Computing stuff tied to the physical world

Pulling data from an EtherNode

In Software on Aug 17, 2010 at 00:01

Last month’s EtherNode sketch was an example of a simple web server which allows viewing incoming packets received by the RFM12B. Here’s a sample web page again:

Screen Shot 2010 07 13 at 231929

If JeeMon could access and pick up that data without requiring an extra JeeLink or JeeNode, then you could place the EtherNode wherever reception is best while running JeeMon on your desktop machine, or anywhere else.

In response to a request on the forum for just that, I started writing a little demo “application.tcl” for JeeMon to do this sort of web-scraping. Here’s what I came up with (code):

Screen Shot 2010 08 16 at 10.35.49

Sample console output:

Screen Shot 2010 08 16 at 10.42.48

The point here, is that it needs to periodically poll the EtherNode, get a web page from it, and skip the readings it has already seen before. That’s what most of the code in “EtherNodePull” does. Each packet that remains will be sent to the “GotPacket” proc, which just logs it on the console.

But that’s just one half of the required solution…

The bigger challenge is to also make JeeMon decode these packets, as if they came in through a serial USB link. There is quite a bit of logic in sketches/central/host.tcl to do that for a JeeNode or JeeLink running the “central” sketch (which is almost identical to RF12demo).

The reason this is more complicated, is that I want to be able to decode each packet in different ways, depending on the sketch running on the remote (sending) node. My network has more than just room nodes, and will be extended with many more node types in the future.

One workaround would be to collect all nodes of the same type in their own group, i.e. net group 1 for room nodes, net group 2 for the ookRelay, etc. And yes, that would work – but it’s not very convenient, and I’d need separate etherNodes to pick up the packets from each net group. Messy.

The approach I have used so far, is to maintain a config section for JeeMon, with information about the type of each node, organized by frequency band, net group, and node id:

Screen Shot 2010 08 16 at 10.52.23

It’s not automatic, but this way I just need to adjust one list whenever a new wireless node is brought online.

The current code in sketches/central/host.tcl is all about picking up packets, and mapping them thtough this configuration section to know what is what. It does this by setting up a pseudo “connection” whenever packets come in for the first time and includes logic to tear down this connection again when no new packets are received within a certain amount of time.

To use this approach with an EtherNode as data collection node, I need to re-factor the exisiting code and make the core mechanism independent of the Serial implementation. I also need to bring more of the code from central/host.tcl into the JeeMon code, so it can be re-used for EtherNodes.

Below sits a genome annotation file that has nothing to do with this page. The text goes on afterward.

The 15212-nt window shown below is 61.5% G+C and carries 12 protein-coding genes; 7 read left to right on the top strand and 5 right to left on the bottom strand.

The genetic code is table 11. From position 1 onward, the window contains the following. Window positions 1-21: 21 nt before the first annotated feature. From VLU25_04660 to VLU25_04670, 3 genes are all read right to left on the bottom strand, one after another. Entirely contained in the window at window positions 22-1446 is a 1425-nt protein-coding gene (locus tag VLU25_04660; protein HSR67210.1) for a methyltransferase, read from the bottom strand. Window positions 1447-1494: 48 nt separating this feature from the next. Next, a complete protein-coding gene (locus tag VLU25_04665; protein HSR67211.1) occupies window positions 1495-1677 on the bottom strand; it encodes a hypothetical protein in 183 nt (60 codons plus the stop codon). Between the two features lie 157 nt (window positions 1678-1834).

Re-factoring is my middle name – I’ll update this post when the code changes are complete.

  1. It seems to me you have reached a point where it would make sense to implement some common low-overhead serialization format for how data is being reported by the JeeNodes, e.g. something like JSON or maybe OSC ( If each JeeNode implemented a form of that, then they could even “talk to each other” without the need for a centralized JeeNode/JeeMon controller…

    • The format choice is no big deal. Each reading is usually just a few small numbers.

      Generating a JSON/OSC/XML (text) format on the remote node would lead to quite a bit of overhead in the RF packets and this ripples though in requiring more memory space for buffers, higher bandwidth use, more battery consumption, etc.

      The way I use JN’s right now, is that each remote node uses a format which is both very easy for it to produce and very compact to send across. The central “RF12demo” node just turns it into a generic text format to simplify processing on the receiving “normal computer” end. It doesn’t know about room nodes, but that means it also doesn’t need to be adapted/rebooted/re-loaded for any other (current or future) type of node.

      So the real question is where to put the “packet decoding” logic, which depends on the type and version of the source nodes. On a microprocessor, you’d have to do it all in C/C++. With dynamic languages, it seems to me that you can do it much more flexibly (such as supporting new node types and versions on a live system). That puts such logic on the PC, after the USB port, Ethernet card, etc.

      Can be done in any language of course. The data conversions are trivial. Managing the different types & versions of those little format converters is not quite as trivial, IMO.

      I may well be misinterpreting what you’re saying, but I don’t see how a downstream format choice solves the issue of turning a set of upstream reading types into that chosen format.

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